The Associated Press again falsely reported that "[n]onpartisan budget officials" said President Obama's health care plan could "increase the federal deficit by about $1 trillion," when in fact the Congressional Budget Office has found that the only complete bill to be given a cost estimate "would result in a net increase in the federal budget deficit of $239 billion over the 2010-2019 period." The Los Angeles Times and Reuters also ignored CBO's conclusion that the plan would increase the deficit by less than a quarter of the cost they reported.
AP falsehood: Budget officials say Obama's plan could "increase the federal deficit" by $1 trillion
From a September 3 AP article:
Several lawmakers say Obama must convincingly show that he can reduce the cost of pending health care plans. Nonpartisan budget officials have said Obama's proposals could increase the federal deficit by about $1 trillion over the next decade.
AP previously reported similar falsehood. On August 3, the AP reported that "even the nonpartisan Congressional Budget office says" health reform bills "with the elements Obama wants would add around $1 trillion to the deficit over the next 10 years."
Truth: Budget officials said House bill would increase deficit by $239 billion -- not $1 trillion
Accounting for bill's savings and revenue increases, CBO found House bill would increase the federal budget deficit by $239 billion. In its July 17 cost estimate of the House tri-committee bill as introduced, CBO explained that its "estimate reflects a projected 10-year cost of the bill's insurance coverage provisions of $1,042 billion, partly offset by net spending changes that CBO estimates would save $219 billion over the same period, and by revenue provisions that [the Joint Committee on Taxation] estimates would increase federal revenues by about $583 billion over those 10 years." CBO thus concluded the legislation "would result in a net increase in the federal budget deficit of $239 billion over the 2010-2019 period." Contrary to the AP's suggestion, CBO has not released a cost estimate of "Obama's proposals." The House bill is the only complete health care reform bill CBO has scored.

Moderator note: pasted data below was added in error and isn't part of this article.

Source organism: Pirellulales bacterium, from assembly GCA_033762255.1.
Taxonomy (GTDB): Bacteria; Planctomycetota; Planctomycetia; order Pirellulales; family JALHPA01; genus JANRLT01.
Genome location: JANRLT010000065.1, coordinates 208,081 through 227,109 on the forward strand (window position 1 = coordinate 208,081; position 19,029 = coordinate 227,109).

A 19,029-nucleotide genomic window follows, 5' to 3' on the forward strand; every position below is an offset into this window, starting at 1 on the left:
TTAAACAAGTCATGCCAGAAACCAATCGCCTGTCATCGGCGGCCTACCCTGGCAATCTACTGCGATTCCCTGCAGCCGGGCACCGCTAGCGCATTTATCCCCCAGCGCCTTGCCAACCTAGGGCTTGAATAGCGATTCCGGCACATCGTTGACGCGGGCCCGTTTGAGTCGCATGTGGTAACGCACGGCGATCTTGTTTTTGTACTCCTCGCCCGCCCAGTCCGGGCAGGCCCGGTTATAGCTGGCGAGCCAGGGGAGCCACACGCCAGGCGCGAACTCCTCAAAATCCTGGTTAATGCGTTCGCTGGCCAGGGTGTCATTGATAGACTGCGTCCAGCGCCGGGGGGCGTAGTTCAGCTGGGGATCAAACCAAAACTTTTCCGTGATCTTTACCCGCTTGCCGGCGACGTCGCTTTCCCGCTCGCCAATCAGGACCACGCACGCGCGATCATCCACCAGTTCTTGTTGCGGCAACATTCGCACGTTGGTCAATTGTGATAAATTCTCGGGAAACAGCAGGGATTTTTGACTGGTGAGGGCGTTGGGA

From CBO's analysis of the House bill:
LA Times, Reuters also ignored CBO's conclusion that the net 10-year cost of the plan would be $239 billion
LA Times reported $1 trillion cost and Republican criticism on deficit without noting CBO's estimate. From a September 3 Los Angeles Times article:
Their own party is divided; liberals are demanding a more active role for government while moderates balk at radical change and the potential cost. Meantime, large segments of the public are uneasy about changing a system that, though troubled, continues to serve the needs of many.
To address those concerns, the administration may face compromises on several key issues:
On cost containment, with estimates that the overhaul could cost $1 trillion over 10 years, Republicans have hammered Obama on the ballooning deficit. Doing more to lower costs would require cutting back the scope of the program, which could stir anguish among the president's liberal supporters.
On Medicare, proposals to offset new expenditures by curbing outlays for the program serving the elderly have spread panic among senior citizens. Strategists say Obama must find a way to still their anxieties.
Reuters referenced "$1 trillion scheme" and concerns about deficit without noting CBO's estimate. From a September 2 Reuters article:
Obama's top domestic priority, the plan to overhaul the costly U.S. healthcare system, has drawn intense fire from opponents and cut into Obama's approval ratings as Americans worry about what the nearly $1 trillion scheme could mean for the burgeoning U.S. budget deficit.
Three bills have been approved by committees in the House of Representatives, but no Republicans have backed them. Months of Senate Finance Committee negotiations with three Republican senators have not produced a deal, signaling a nasty battle to pass a plan after Congress returns on Sept. 8 from its break.